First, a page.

Whatever, My Love

Album Review of Whatever, My Love by Juliana Hatfield Three.

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Whatever, My Love

Juliana Hatfield Three

Whatever, My Love by Juliana Hatfield Three

Release Date: Feb 17, 2015
Record label: American Laundromat Records
Genre(s): Pop/Rock, Adult Alternative Pop/Rock, Alternative/Indie Rock, Alternative Pop/Rock, Indie Rock

66 Music Critic Score
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Whatever, My Love - Fairly Good, Based on 7 Critics

AllMusic - 90
Based on rating 9/10
90

The Juliana Hatfield Three released only one album, so it's hard to say that the trio built a long legacy that warrants a comeback 22 years later. Nevertheless, the JHT's 1993 album Become What You Are did mark a high point of sorts for Hatfield, becoming her first album to chart in the Billboard 200, so it's a touchstone for a significant chunk of her audience and, as it turns out, there is indeed a difference between a Juliana Hatfield album and a Juliana Hatfield Three album. Whatever, My Love -- the two-decade-delayed second album by the JHT -- is her first to trade so heavily in stripped-down, hooky guitar jangle since Become What You Are, so the album immediately demonstrates that bassist Dean Fisher and drummer Todd Philips form a genuine band with Juliana and don't merely function as her supporting cast.

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Pitchfork - 61
Based on rating 6.1/10
61

Blake Babies, the Boston trio of vocalist/bassist Juliana Hatfield, guitarist/vocalist John Strohm, and drummer Freda Love, were one of those late '80s/early '90s bands who felt huge to what turned out be basically just a few people. But their first three albums, especially 1989's Earwig and 1990's Sunburn (and 1991's Rosy Jack World EP), were on constant rotation for a certain frustrated New Jersey teen: Hatfield's angsty lyrics and crystalline voice, the ramshackle instrumentation and perfect hooks; the reference to William Blake (via Allen Ginsberg, no less); the Dinosaur Jr. and Stooges covers, that they shaved their hair and cut their fingers in their videos and wrote a song about the life-saving effect of early Nirvana.

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PopMatters - 60
Based on rating 6/10
60

It’s been over 21 years since the last album from the Juliana Hatfield Three. 1993’s Become What You Are was released on Atlantic, bolstered by radio hits “My Sister” and “Spin the Bottle”. The success of those songs, and of the release of that album on a major label, reflect the relationship alternative rock had with the industry and the radio at the time.

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Consequence of Sound - 51
Based on rating C
51

Two decades is a long time for a band by any metric. Styles come and go, pop evolves, and the fans who were once 10-year-olds clamoring for their parents to buy the latest CD become 30-year-olds wondering if the new fits in with the old. The first Juliana Hatfield Three record in 20 years, Whatever, My Love doesn’t sound like a band that took two decades off (perhaps because Juliana Hatfield released 10 solo albums in that time span), but instead like one that never split.

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Austin Chronicle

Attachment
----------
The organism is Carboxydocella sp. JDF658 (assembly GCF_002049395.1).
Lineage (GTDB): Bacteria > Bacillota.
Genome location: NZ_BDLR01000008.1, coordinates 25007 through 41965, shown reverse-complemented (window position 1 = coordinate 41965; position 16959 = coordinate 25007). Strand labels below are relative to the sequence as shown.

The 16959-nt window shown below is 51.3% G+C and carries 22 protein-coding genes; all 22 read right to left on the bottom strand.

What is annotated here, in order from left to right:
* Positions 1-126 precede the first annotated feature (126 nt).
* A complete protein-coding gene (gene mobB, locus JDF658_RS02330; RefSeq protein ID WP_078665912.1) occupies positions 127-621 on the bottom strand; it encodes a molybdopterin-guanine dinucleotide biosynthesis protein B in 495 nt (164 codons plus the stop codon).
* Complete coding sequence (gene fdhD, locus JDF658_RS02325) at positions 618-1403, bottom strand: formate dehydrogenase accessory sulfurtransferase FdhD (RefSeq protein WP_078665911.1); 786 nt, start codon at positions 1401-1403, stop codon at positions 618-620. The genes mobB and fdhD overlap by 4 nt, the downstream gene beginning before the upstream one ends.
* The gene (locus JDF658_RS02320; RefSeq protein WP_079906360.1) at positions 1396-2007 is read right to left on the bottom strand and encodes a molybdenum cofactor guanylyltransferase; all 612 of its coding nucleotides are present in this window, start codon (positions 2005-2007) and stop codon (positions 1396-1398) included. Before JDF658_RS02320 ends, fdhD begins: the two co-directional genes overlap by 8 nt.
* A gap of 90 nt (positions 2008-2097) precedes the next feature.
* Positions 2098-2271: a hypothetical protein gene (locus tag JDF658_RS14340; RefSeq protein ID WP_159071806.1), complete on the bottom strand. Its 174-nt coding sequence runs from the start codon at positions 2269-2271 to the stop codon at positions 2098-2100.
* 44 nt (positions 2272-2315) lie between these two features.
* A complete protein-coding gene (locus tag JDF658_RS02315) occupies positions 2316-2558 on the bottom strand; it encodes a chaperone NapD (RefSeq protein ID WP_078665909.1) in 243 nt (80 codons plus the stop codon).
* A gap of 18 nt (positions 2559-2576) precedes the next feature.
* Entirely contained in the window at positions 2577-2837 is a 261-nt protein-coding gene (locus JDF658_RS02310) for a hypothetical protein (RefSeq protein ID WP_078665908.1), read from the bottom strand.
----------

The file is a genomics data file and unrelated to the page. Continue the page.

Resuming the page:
Their review was generally favourable

Juliana Hatfield Three Whatever, My Love (American Laundromat) Juliana Hatfield once tried smoking cigarettes to toughen her voice. Twenty-two years on, the former Blake Babies leader stays true to form. February's Whatever, My Love thus continues where the reunited trio halted, after its sole output, 1993's Become What You Are. Still, the bassist, a dozen solo albums later, sings of dysfunctional partnership commonplace at 25 – only Hatfield, now 47, realizes that folly's staleness.

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Boston Globe
Their review was only somewhat favourable

When last we heard from Juliana Hatfield, she and Nada Surf’s Matthew Caws were collaborating rather splendidly as Minor Alps. The singer seemed thrilled to share the project’s weight; as she told the Globe in 2013, “It’s strange to not be out there as Juliana Hatfield, solo artist, and to be half of something that is greater than myself, and that’s very rejuvenating.” It couldn’t have been all that strange. Since the early-1990s split of the Blake Babies, Hatfield has periodically ensconced herself in one group or another, with Minor Alps following Some Girls, a Blake Babies reunion, and a stint or two in the Lemonheads.

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Delusions of Adequacy
Their review was unenthusiastic

With a wave of younger bands – everyone from Alvvays to Yuck – exploring a lust for early-‘90s indie-rock idioms, it’s perhaps only fair that some of the original veterans should get a slice of the retro action. Yet few probably predicated a return for The Juliana Hatfield Three; especially given that the trio released only one album (1993’s Atlantic Records-backed Become What You Are) and the fact Hatfield has sustained herself over the last two decades as a respected solo artist and a seasoned collaborator (with the likes of Some Girls, Minor Alps and a briefly reunited Blake Babies). Which begs the question; do we really need a second LP from The Juliana Hatfield Three in 2015? For those fans that loyally helped to crowdfund the album’s recording via Pledge Music, the answer must be an unequivocal ‘yes.

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